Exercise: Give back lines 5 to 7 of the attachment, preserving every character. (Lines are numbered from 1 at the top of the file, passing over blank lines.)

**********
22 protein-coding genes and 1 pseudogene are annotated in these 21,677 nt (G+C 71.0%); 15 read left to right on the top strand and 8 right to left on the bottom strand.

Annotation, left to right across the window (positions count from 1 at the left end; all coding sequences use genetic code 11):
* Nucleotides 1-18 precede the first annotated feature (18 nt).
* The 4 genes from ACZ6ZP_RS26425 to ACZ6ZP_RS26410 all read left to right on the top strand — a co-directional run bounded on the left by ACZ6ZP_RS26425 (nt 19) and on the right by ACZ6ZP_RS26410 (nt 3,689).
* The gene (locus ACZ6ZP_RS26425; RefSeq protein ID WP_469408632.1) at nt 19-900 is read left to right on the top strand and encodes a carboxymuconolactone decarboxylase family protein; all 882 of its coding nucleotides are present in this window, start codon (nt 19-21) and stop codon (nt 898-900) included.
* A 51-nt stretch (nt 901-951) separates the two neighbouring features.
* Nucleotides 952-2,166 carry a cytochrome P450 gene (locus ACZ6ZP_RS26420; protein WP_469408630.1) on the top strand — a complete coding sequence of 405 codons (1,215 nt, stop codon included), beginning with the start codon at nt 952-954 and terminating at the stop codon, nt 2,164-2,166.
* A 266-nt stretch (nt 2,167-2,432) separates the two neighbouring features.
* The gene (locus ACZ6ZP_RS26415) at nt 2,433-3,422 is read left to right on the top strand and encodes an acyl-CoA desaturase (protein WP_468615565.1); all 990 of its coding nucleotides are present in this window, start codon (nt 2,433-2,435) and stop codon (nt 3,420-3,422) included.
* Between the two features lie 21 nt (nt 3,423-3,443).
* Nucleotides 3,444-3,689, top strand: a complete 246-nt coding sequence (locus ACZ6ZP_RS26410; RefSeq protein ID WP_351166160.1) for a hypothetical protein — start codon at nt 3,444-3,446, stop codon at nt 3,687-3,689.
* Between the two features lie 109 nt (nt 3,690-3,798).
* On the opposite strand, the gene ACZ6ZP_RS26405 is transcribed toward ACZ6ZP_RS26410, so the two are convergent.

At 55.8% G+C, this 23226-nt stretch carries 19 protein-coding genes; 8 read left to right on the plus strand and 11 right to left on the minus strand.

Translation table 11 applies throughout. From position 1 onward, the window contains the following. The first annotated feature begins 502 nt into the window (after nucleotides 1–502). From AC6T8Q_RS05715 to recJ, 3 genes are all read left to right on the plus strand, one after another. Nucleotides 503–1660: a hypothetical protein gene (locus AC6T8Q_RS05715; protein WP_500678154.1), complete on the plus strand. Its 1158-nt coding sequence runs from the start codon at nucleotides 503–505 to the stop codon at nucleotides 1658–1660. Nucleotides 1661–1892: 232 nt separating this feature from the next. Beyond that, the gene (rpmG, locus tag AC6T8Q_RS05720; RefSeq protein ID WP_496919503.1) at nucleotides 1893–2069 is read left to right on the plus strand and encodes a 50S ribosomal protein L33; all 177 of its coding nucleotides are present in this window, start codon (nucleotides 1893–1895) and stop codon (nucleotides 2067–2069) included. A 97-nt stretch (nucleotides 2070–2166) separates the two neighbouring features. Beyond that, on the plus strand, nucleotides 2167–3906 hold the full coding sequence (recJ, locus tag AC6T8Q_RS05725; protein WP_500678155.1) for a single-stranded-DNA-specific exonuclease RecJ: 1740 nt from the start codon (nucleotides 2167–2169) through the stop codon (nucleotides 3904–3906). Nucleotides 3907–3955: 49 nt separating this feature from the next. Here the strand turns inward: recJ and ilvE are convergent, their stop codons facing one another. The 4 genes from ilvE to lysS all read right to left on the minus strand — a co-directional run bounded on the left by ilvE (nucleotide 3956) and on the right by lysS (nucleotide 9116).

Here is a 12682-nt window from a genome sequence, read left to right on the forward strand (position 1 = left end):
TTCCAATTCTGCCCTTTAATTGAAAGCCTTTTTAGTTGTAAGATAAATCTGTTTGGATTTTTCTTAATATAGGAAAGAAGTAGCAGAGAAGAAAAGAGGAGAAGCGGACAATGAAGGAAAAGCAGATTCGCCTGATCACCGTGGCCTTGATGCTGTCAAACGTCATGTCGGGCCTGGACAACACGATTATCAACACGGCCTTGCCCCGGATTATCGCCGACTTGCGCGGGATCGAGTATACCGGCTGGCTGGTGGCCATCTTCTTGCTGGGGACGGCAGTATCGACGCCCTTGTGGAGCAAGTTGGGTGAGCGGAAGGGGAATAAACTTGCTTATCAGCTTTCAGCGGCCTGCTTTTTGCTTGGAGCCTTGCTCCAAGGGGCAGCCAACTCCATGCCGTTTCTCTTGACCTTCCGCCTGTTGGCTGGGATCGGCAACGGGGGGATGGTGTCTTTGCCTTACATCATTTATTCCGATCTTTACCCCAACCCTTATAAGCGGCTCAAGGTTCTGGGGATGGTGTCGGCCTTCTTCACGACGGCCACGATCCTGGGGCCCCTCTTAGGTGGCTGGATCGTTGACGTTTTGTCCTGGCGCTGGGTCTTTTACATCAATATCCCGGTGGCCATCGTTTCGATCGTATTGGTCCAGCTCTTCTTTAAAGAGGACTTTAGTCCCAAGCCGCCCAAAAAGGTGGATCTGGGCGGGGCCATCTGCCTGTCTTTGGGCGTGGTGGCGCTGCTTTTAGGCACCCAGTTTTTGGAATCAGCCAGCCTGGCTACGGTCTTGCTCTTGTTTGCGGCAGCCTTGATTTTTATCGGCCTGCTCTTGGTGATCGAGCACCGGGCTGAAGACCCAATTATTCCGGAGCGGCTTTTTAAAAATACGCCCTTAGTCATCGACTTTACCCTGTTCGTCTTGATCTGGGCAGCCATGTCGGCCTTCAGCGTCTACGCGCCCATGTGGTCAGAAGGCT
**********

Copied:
* The gene (locus ACZ6ZP_RS26425; RefSeq protein ID WP_469408632.1) at nt 19-900 is read left to right on the top strand and encodes a carboxymuconolactone decarboxylase family protein; all 882 of its coding nucleotides are present in this window, start codon (nt 19-21) and stop codon (nt 898-900) included.
* A 51-nt stretch (nt 901-951) separates the two neighbouring features.
* Nucleotides 952-2,166 carry a cytochrome P450 gene (locus ACZ6ZP_RS26420; protein WP_469408630.1) on the top strand — a complete coding sequence of 405 codons (1,215 nt, stop codon included), beginning with the start codon at nt 952-954 and terminating at the stop codon, nt 2,164-2,166.